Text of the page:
I’ll keep you guys and girls updated. More good stuff is coming soon :)


Apparently I am learning an overrated language

もしもし, everyone!

Today I was told by a random person that I am learning an overrated language. I took no offence or anything, just laughed and told them that no matter how “overrated” it may be, I still love learning it. The statement was probably not meant offensive anyways, and even if, my happy nature won’t let such negativity into my life :D

The funny thing is though, in a way I would agree to that statement. Let me explain. Continue reading


Pimsleur practice

Aside from my daily ひらがな practice and dabbling with the Genki book, I also started learning with Pimsleur today.

Finally, I learn some real conversation which I can actually use in daily life, should I happen to meet people speaking Japanese.

With Pimsleur, you will repeat a lot. And I mean a whole lot. But this actually helps, at least from my experience, with remembering the meaning behind your utterances. It also helps losing any accent you may have (whether that is a good or bad thing is debatable – though I strive to emulate a native Japanese speaker as closely as possible).

In any case, the first Lesson starts simply enough: Continue reading


Moving forward

もしもし, everyone!

Today marks the beginning of my conversation practice. I am using the book Genki – An Integrated Course in Elementary Japanese for this. It seems that it was a good idea after all to learn the ひらがな beforehand, as most of the initial lessons are written in this script. I will work on the Katakana soon however so that I also have this in my arsenal.

The First Lesson, or rather Lesson Zero, involves some of the most common Greetings in Japanese. This actually proves to be a good practice for myself as I can now write and read these Greetings fairly easily, and learn their pronunciation and meaning at the same time.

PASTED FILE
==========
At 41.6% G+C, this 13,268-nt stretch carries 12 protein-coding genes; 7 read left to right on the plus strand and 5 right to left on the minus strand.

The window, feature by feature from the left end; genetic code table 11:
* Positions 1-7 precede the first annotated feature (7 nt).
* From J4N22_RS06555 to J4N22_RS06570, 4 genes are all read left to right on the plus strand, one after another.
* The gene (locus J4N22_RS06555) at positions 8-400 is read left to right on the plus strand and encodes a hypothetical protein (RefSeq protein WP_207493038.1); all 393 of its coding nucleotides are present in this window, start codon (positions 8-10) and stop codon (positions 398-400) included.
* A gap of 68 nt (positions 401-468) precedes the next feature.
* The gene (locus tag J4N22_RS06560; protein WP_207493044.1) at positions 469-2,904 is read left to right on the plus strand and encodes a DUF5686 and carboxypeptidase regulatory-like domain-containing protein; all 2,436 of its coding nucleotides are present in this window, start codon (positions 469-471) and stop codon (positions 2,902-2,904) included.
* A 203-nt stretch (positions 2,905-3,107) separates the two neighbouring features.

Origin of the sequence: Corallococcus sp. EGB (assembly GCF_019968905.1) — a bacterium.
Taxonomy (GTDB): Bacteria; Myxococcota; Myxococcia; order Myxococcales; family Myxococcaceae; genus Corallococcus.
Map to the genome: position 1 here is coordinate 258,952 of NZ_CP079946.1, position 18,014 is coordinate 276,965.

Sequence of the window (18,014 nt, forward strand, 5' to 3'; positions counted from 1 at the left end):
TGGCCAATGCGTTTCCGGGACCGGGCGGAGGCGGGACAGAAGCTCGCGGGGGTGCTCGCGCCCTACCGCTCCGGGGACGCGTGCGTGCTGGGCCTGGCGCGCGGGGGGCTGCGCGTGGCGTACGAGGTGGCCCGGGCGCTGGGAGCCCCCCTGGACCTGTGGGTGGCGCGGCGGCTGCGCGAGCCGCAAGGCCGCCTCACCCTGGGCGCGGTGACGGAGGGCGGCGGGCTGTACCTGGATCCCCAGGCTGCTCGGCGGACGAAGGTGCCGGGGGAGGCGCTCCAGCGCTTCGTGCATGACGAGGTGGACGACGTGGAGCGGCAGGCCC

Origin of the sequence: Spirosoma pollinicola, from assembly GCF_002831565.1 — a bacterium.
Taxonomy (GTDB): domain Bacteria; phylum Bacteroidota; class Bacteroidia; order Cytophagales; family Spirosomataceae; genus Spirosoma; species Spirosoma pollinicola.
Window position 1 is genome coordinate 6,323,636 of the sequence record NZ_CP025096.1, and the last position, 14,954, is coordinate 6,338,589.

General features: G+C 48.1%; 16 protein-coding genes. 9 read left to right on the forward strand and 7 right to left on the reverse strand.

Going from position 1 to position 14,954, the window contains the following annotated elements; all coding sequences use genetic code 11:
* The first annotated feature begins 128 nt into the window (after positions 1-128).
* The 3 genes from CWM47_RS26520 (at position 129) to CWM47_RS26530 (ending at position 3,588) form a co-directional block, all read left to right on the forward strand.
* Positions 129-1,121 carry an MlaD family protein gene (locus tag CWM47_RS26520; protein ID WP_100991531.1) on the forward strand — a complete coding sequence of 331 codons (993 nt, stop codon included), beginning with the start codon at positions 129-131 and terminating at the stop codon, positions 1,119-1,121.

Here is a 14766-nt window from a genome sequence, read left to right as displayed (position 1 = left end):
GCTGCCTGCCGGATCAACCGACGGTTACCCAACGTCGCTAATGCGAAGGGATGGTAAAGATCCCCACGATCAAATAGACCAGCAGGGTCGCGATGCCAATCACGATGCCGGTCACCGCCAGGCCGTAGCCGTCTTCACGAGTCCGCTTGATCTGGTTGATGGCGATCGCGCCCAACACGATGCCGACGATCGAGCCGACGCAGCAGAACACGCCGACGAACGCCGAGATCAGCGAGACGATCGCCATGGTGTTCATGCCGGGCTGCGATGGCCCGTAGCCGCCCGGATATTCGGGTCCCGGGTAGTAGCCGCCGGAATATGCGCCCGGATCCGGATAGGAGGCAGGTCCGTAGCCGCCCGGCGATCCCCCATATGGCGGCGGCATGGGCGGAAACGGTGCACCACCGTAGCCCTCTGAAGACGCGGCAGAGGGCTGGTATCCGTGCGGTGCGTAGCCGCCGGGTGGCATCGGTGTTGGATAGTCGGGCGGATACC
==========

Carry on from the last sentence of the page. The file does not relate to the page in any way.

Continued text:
I will however not use this book exclusively, but rather try to get my knowledge from a couple of sources. I might try out Pimsleur too, as I heard many good things about it. As for the Katakana and Kanji, I will work with Heisigs books, as they have already proven themselves very useful and effective. Continue reading


A first step is taken

And it’s done. I have worked my way through Remembering the Kana I, and thus learned to read and write the ひらがな.

My total time in the lessons clocks at 100 minutes, but this does not include the time I spent (and plan to spend) repeating the kana symbols, reading as much as I can and simply practicing a lot.
I do want to include the number though, to show you how “easy” it is to learn something that us westerners often consider very abstract and plain out of our reach. Let me be the first to tell you that it’s not hard at all. Yes, you do have to sit down and work, but success comes so quickly that soon you will forget all about the apparent hardship.  Continue reading


The practice continues

もしもし, everyone!

Almost finished with the book Remembering the Kana by James Heisig

From then on, I will learn the Katakana, followed by focusing more on the conversational aspect, before learning the Kanji symbols. Of course, it would be nice to read all those yet cryptic passages, but what’s the point if I don’t even understand them, nor their greater context. Continue reading